The timing of the consultation on the restriction of the promotion of food and drink was extraordinary. Rushed out on a Friday evening, just before one of the most significant parliamentary votes in modern times while most food businesses are facing into the abyss of a no-deal Brexit. It looked like the Department of Health is out of touch with economic realities. This consultation – already late – should have waited until the uncertainty we face is resolved.
Timing and the economy aside, this is a bizarre and sometimes contradictory policy that is unlikely to make an impact on obesity.
Food and drink companies have long been committed to working with the government to improve the nation’s diet. They have been proactive in finding ways to reduce fat, salt and sugar in their products and have been limiting portion sizes. Over five years FDF members alone have reduced calories in the average basket by 5.5% and sugars by 12.1%.
Changing recipes to reduce fat, salt and sugar is not simple. Each ingredient can play multiple roles in food, contributing to taste, colour, smell, texture and food safety. Not only is the process complex, but it’s also time and resource-heavy, and comes at a time when companies are facing a range of unprecedented challenges.
Despite our ongoing commitment, government seems determined not to give industry time to make a difference, and instead to focus on measure after measure that puts burdens on it. This promotions consultation is just the latest example.
Food and drink promotions in supermarkets are clearly aimed at, and used by, adults. Children almost never purchase food and drink in supermarkets. It should form no part of a strategy that government claims is aimed at children. Promoting food and drink is a critical commercial freedom. It underpins the healthy, vibrant and innovative food and drink market that UK shoppers love. Promotions allow new products and brands to win space on supermarket shelves, and get noticed by customers. Limiting the effectiveness of these mechanisms stifles innovation.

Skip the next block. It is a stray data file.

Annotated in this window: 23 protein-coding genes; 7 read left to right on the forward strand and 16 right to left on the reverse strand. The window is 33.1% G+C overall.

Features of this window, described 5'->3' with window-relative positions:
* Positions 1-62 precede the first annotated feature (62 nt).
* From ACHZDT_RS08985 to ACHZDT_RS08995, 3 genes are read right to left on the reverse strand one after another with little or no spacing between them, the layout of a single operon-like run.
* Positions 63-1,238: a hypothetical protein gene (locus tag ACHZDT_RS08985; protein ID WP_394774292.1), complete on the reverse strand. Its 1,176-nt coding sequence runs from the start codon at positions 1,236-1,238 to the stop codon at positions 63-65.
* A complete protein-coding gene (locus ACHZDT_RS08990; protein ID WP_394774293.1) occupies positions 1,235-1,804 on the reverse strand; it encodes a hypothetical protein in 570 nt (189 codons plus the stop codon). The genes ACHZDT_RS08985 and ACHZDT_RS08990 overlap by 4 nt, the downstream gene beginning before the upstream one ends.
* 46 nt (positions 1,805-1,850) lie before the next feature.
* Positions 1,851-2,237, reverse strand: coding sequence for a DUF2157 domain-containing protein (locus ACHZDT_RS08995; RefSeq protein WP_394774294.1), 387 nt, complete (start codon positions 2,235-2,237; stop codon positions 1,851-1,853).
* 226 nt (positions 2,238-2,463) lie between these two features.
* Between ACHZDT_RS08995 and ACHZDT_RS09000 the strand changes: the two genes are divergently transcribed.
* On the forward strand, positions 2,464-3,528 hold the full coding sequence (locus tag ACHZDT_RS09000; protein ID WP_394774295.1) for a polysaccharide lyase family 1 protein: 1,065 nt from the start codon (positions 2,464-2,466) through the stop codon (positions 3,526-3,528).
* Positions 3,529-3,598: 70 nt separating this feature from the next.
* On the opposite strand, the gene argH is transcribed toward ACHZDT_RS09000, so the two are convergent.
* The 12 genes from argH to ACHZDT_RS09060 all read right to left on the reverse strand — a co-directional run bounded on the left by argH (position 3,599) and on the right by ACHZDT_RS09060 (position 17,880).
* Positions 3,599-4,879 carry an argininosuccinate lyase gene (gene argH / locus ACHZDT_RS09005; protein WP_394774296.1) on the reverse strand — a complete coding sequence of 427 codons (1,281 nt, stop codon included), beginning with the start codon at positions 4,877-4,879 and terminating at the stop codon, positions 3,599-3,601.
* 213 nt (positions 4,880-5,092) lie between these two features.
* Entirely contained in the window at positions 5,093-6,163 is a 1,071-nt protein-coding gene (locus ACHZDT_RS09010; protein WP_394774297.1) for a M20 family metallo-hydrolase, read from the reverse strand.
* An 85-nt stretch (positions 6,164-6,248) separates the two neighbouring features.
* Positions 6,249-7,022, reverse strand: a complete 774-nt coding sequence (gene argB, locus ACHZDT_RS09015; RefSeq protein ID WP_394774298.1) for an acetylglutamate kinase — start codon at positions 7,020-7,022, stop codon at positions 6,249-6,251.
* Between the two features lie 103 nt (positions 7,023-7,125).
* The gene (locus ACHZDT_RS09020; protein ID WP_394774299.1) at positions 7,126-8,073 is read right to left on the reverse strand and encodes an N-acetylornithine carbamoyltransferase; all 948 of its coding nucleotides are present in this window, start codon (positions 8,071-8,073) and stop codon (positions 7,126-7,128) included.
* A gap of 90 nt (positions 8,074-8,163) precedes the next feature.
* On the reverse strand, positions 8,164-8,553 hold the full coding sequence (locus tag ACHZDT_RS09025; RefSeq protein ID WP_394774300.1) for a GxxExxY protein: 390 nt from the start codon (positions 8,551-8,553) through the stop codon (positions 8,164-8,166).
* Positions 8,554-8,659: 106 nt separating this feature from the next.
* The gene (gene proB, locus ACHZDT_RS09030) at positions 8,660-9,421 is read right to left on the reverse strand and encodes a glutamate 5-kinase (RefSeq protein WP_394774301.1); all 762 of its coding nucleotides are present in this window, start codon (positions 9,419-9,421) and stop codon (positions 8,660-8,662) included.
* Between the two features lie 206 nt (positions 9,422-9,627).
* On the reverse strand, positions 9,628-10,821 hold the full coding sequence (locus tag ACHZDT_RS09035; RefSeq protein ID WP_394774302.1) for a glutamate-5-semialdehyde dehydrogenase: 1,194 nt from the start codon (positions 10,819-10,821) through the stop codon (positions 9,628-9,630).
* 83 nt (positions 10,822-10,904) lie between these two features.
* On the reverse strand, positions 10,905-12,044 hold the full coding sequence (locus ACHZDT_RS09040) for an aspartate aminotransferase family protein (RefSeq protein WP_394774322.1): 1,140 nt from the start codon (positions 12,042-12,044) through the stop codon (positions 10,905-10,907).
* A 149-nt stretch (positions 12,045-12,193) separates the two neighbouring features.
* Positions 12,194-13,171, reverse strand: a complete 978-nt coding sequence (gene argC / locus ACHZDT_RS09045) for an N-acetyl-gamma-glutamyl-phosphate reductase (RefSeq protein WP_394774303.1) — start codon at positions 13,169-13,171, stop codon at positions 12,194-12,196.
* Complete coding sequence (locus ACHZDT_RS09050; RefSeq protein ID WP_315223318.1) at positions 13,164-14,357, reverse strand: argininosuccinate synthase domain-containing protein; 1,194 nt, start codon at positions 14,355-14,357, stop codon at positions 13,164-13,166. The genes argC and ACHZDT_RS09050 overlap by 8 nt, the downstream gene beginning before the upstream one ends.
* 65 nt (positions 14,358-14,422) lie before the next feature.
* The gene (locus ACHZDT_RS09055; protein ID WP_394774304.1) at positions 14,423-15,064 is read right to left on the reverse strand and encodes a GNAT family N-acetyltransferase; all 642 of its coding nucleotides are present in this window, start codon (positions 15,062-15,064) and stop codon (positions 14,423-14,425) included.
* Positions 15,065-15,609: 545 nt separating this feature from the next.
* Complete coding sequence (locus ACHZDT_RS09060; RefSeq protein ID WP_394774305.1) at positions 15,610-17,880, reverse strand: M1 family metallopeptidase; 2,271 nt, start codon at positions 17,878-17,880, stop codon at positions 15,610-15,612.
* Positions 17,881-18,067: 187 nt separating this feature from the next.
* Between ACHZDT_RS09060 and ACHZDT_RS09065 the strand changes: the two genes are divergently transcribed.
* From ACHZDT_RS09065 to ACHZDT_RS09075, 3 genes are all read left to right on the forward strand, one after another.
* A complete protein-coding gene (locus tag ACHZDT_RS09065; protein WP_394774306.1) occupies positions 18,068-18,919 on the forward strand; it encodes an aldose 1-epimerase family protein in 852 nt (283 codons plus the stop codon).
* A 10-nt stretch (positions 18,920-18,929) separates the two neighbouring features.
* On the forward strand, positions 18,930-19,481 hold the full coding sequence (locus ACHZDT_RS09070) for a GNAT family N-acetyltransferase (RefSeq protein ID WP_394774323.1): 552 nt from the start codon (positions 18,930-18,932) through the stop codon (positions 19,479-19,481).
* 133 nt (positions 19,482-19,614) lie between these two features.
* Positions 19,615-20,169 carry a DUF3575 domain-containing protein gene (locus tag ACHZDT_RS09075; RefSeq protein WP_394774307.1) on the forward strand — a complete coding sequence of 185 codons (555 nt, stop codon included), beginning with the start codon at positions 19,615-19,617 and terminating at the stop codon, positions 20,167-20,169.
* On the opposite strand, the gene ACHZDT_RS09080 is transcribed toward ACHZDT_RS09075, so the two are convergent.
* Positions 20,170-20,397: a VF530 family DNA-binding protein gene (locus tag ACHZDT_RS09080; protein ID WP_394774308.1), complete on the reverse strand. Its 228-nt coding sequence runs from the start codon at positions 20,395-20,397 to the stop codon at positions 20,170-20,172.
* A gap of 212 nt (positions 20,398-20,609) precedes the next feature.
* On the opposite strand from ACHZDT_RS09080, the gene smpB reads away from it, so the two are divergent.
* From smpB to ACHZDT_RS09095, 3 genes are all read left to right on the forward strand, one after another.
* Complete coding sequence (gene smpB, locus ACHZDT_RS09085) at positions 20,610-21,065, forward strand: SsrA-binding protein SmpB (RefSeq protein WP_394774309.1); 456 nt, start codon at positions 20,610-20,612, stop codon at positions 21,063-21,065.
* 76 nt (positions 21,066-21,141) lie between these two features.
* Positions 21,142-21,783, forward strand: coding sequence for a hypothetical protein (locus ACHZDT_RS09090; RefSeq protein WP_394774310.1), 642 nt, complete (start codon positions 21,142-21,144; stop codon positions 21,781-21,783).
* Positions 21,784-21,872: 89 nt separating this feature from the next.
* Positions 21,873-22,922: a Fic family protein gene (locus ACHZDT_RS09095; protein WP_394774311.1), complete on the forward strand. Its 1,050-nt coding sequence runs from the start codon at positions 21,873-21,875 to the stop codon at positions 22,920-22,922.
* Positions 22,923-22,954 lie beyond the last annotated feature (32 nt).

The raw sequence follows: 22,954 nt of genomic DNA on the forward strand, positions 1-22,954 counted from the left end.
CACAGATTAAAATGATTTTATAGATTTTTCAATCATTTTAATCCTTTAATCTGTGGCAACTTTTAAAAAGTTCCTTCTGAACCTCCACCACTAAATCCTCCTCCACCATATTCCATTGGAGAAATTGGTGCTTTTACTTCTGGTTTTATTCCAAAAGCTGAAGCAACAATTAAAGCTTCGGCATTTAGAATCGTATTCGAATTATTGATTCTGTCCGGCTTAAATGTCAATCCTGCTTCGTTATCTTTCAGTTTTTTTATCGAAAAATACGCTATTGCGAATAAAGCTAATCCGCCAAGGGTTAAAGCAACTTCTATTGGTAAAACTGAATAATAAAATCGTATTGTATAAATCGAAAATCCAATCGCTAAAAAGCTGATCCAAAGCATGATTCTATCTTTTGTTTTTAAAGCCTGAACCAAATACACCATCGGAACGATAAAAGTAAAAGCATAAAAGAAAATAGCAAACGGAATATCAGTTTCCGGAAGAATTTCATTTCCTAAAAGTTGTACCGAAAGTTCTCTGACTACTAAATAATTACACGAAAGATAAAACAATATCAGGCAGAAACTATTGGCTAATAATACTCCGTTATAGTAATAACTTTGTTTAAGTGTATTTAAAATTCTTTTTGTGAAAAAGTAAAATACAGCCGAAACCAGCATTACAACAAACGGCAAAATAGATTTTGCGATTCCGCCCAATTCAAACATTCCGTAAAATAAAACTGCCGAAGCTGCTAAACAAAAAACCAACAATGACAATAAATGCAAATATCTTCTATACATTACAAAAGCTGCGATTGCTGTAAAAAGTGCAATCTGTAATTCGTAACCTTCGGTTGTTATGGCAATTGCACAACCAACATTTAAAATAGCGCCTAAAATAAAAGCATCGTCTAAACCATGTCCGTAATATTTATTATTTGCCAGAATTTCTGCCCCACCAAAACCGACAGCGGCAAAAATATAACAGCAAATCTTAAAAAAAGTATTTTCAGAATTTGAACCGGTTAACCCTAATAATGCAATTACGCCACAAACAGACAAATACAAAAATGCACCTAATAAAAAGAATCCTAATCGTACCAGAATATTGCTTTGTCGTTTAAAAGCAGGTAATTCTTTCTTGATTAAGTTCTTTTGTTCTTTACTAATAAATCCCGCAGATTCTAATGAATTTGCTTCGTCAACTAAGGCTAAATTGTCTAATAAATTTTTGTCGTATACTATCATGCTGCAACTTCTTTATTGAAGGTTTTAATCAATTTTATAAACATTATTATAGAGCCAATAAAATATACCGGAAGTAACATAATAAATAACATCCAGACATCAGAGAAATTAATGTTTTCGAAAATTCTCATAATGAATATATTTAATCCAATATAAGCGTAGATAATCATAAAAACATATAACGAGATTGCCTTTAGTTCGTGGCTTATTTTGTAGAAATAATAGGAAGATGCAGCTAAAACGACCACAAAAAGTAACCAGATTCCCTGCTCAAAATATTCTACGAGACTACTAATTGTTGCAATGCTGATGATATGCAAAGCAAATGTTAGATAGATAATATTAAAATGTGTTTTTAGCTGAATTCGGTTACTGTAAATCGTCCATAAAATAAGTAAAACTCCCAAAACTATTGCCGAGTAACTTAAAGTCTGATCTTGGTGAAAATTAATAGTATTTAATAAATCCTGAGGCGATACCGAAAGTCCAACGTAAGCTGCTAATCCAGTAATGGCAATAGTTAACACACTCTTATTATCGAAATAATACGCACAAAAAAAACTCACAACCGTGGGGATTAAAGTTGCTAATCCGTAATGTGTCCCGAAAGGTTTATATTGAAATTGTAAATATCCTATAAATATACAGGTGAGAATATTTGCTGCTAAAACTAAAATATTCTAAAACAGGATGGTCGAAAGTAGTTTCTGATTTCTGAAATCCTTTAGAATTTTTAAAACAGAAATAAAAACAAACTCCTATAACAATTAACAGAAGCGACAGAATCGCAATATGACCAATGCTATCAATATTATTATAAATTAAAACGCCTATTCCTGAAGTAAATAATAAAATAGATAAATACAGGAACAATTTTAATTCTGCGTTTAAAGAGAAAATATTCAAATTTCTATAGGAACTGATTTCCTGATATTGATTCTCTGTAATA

Promotions also play a role in making food more affordable. In fact, government data shows that, on average, people would have to spend £634 a year more for the same food if promotions were banned.
For these reasons we fundamentally oppose the restrictions proposed. They will work against the key reformulation work companies have been asked to undertake, making it more difficult for reformulated products to be brought to the attention of shoppers. Indeed, the government has deliberately focused on the same products from which they have asked companies to reduce sugar and energy by 20%. Ironically, one of the ways Public Health England has encouraged companies to achieve this ambitious target is to use marketing and promotions to encourage people to try alternative products.
If you restrict the use of promotions to launch new products, it becomes very difficult for those products to be noticed by consumers and secure a foothold in the market. This demonstrates a clear lack of joined-up government thinking – they are risking the success of their own sugar and energy reduction programmes.
Moving away from blanket approaches to targeted intervention has been strongly supported by health secretary Matt Hancock, and yet here we are again with another set of population-based measures.
It is time for government to get behind a holistic approach, with specific measures that support individuals, families and communities most affected by obesity, instead of pursuing headline-chasing policies that affect everyone. The industry is playing its part and wants to continue to do so, but partnership must be a two-way street.
Tim Rycroft is chief operating officer of the Food & Drink Federation